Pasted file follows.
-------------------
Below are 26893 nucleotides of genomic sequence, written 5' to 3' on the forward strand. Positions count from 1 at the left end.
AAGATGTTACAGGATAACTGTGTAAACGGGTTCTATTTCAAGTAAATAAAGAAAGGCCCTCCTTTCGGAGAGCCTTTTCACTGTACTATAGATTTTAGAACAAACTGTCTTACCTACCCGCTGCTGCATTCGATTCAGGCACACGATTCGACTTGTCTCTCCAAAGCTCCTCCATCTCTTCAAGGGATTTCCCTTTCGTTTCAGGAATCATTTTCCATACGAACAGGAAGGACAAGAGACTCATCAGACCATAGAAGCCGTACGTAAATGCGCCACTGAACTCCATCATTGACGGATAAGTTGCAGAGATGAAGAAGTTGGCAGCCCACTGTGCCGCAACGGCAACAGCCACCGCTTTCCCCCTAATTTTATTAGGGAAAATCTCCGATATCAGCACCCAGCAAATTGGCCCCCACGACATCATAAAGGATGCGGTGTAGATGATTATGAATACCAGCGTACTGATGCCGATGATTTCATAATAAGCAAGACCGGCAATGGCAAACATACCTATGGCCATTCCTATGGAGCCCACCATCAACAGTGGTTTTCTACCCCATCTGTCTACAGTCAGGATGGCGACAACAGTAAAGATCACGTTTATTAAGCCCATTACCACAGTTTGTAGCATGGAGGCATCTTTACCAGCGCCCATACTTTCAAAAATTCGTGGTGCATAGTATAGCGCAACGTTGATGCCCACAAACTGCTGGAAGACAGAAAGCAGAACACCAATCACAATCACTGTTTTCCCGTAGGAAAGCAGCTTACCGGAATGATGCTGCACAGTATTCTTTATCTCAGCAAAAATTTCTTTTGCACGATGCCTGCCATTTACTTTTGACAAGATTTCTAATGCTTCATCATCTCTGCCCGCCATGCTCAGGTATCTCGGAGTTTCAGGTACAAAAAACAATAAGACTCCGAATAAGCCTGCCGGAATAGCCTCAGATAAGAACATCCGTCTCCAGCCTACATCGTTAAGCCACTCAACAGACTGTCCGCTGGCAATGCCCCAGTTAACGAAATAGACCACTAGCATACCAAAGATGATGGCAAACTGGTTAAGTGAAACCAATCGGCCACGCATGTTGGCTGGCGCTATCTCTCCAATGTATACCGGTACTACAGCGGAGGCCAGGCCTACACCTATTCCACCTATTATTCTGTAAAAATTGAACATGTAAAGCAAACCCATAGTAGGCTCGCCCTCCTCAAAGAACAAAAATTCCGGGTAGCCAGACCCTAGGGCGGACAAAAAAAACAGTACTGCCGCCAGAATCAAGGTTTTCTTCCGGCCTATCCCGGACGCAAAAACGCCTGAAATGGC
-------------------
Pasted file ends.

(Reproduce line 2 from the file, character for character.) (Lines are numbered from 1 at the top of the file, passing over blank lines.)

AAGATGTTACAGGATAACTGTGTAAACGGGTTCTATTTCAAGTAAATAAAGAAAGGCCCTCCTTTCGGAGAGCCTTTTCACTGTACTATAGATTTTAGAACAAACTGTCTTACCTACCCGCTGCTGCATTCGATTCAGGCACACGATTCGACTTGTCTCTCCAAAGCTCCTCCATCTCTTCAAGGGATTTCCCTTTCGTTTCAGGAATCATTTTCCATACGAACAGGAAGGACAAGAGACTCATCAGACCATAGAAGCCGTACGTAAATGCGCCACTGAACTCCATCATTGACGGATAAGTTGCAGAGATGAAGAAGTTGGCAGCCCACTGTGCCGCAACGGCAACAGCCACCGCTTTCCCCCTAATTTTATTAGGGAAAATCTCCGATATCAGCACCCAGCAAATTGGCCCCCACGACATCATAAAGGATGCGGTGTAGATGATTATGAATACCAGCGTACTGATGCCGATGATTTCATAATAAGCAAGACCGGCAATGGCAAACATACCTATGGCCATTCCTATGGAGCCCACCATCAACAGTGGTTTTCTACCCCATCTGTCTACAGTCAGGATGGCGACAACAGTAAAGATCACGTTTATTAAGCCCATTACCACAGTTTGTAGCATGGAGGCATCTTTACCAGCGCCCATACTTTCAAAAATTCGTGGTGCATAGTATAGCGCAACGTTGATGCCCACAAACTGCTGGAAGACAGAAAGCAGAACACCAATCACAATCACTGTTTTCCCGTAGGAAAGCAGCTTACCGGAATGATGCTGCACAGTATTCTTTATCTCAGCAAAAATTTCTTTTGCACGATGCCTGCCATTTACTTTTGACAAGATTTCTAATGCTTCATCATCTCTGCCCGCCATGCTCAGGTATCTCGGAGTTTCAGGTACAAAAAACAATAAGACTCCGAATAAGCCTGCCGGAATAGCCTCAGATAAGAACATCCGTCTCCAGCCTACATCGTTAAGCCACTCAACAGACTGTCCGCTGGCAATGCCCCAGTTAACGAAATAGACCACTAGCATACCAAAGATGATGGCAAACTGGTTAAGTGAAACCAATCGGCCACGCATGTTGGCTGGCGCTATCTCTCCAATGTATACCGGTACTACAGCGGAGGCCAGGCCTACACCTATTCCACCTATTATTCTGTAAAAATTGAACATGTAAAGCAAACCCATAGTAGGCTCGCCCTCCTCAAAGAACAAAAATTCCGGGTAGCCAGACCCTAGGGCGGACAAAAAAAACAGTACTGCCGCCAGAATCAAGGTTTTCTTCCGGCCTATCCCGGACGCAAAAACGCCTGAAATGGC